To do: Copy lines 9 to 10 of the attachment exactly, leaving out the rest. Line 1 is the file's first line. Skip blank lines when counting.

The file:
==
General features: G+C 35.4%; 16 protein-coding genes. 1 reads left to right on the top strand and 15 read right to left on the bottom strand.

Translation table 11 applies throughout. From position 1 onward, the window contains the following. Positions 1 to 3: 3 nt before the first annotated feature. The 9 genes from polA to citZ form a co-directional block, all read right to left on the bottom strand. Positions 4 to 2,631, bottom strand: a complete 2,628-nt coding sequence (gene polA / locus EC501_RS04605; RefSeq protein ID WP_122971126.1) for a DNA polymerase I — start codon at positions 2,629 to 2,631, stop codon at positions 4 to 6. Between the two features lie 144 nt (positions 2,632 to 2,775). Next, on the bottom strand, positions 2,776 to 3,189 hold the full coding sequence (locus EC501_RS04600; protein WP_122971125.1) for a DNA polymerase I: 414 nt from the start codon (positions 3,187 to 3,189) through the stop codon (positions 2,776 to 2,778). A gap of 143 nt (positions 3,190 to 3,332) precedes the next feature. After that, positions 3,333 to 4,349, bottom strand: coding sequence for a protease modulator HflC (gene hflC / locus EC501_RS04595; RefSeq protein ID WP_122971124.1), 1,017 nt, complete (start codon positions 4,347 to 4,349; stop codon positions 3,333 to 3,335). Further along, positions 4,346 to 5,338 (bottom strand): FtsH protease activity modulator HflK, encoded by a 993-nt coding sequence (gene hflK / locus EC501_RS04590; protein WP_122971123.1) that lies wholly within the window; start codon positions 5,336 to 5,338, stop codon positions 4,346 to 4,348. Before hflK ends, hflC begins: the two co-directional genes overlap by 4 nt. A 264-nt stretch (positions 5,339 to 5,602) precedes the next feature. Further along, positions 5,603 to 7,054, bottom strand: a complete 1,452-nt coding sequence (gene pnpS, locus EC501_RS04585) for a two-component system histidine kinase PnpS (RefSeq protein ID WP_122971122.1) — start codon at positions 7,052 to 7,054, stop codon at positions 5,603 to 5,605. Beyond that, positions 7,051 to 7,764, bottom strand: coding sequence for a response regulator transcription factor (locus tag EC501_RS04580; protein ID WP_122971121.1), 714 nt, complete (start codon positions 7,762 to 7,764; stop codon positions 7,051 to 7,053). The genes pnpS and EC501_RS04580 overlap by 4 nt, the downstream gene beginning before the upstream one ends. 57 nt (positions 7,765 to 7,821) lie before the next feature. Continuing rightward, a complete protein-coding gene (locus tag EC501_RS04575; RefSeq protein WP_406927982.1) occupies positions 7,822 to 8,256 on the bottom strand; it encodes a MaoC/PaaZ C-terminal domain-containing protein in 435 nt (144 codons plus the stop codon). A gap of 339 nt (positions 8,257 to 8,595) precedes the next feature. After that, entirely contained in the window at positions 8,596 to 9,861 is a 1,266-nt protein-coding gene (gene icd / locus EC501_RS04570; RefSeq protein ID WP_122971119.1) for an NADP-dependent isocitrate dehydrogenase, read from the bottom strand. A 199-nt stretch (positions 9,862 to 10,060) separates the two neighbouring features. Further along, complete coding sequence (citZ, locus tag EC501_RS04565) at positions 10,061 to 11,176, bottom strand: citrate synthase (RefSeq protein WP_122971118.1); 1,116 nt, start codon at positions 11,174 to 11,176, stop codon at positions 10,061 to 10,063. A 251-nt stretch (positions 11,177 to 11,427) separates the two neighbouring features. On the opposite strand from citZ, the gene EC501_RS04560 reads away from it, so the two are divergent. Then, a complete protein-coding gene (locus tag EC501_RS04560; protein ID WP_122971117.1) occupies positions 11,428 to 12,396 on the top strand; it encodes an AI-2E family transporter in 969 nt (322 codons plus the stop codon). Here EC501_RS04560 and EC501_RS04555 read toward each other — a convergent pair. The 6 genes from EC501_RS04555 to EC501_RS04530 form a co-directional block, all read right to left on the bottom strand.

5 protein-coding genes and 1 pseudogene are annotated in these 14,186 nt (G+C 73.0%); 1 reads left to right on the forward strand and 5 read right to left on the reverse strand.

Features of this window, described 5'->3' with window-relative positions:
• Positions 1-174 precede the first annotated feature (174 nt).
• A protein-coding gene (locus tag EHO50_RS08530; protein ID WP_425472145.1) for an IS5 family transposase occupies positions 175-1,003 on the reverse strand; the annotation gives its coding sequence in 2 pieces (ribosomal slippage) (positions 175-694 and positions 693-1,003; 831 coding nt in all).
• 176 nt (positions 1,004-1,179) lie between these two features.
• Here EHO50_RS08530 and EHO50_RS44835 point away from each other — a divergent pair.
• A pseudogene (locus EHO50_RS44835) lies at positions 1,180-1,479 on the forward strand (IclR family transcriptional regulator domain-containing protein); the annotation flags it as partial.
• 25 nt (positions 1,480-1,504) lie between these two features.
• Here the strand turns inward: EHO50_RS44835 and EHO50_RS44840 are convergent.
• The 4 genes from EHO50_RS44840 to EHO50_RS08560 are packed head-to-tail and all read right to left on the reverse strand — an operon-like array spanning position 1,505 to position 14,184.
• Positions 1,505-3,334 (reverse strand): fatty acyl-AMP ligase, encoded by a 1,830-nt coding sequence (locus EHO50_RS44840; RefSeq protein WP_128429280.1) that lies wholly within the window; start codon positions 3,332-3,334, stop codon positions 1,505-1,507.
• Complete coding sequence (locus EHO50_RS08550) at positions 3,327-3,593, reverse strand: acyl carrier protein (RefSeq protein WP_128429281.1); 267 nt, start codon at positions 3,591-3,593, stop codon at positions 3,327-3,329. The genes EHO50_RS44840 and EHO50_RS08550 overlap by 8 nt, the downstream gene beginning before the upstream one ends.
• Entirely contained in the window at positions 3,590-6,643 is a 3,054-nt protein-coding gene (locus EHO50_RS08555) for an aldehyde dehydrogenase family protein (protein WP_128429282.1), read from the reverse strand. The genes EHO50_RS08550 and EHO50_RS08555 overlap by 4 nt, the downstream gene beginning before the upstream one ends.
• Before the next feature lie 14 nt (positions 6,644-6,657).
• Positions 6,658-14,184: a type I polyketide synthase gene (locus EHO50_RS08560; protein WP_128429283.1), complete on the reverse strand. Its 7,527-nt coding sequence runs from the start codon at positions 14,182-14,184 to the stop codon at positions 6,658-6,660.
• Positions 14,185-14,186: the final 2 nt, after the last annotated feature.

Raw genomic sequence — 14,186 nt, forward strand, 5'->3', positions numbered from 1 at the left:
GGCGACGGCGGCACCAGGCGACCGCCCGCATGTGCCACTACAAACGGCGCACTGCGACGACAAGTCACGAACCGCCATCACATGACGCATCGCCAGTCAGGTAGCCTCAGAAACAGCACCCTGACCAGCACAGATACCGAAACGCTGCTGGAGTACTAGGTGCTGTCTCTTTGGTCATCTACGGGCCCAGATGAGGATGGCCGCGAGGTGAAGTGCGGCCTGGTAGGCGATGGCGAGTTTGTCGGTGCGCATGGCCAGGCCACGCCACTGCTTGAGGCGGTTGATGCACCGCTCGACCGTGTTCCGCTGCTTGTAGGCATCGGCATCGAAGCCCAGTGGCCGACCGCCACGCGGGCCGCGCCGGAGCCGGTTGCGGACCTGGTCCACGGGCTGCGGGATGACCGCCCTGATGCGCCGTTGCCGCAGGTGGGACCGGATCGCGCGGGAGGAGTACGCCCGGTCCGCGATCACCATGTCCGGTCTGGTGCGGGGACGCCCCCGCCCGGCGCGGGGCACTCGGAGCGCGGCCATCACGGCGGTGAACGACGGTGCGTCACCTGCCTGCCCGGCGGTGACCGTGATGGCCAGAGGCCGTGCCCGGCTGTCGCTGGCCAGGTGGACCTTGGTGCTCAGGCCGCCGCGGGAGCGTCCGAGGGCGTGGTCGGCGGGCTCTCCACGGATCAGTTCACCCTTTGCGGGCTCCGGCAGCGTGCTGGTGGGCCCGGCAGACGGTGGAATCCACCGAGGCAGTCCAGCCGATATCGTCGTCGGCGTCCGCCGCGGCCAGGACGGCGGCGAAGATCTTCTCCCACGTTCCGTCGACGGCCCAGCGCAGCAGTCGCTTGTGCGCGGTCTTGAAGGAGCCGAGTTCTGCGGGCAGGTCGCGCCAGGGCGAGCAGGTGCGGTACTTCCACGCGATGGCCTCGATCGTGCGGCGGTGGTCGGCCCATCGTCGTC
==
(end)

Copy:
• A pseudogene (locus EHO50_RS44835) lies at positions 1,180-1,479 on the forward strand (IclR family transcriptional regulator domain-containing protein); the annotation flags it as partial.
• 25 nt (positions 1,480-1,504) lie between these two features.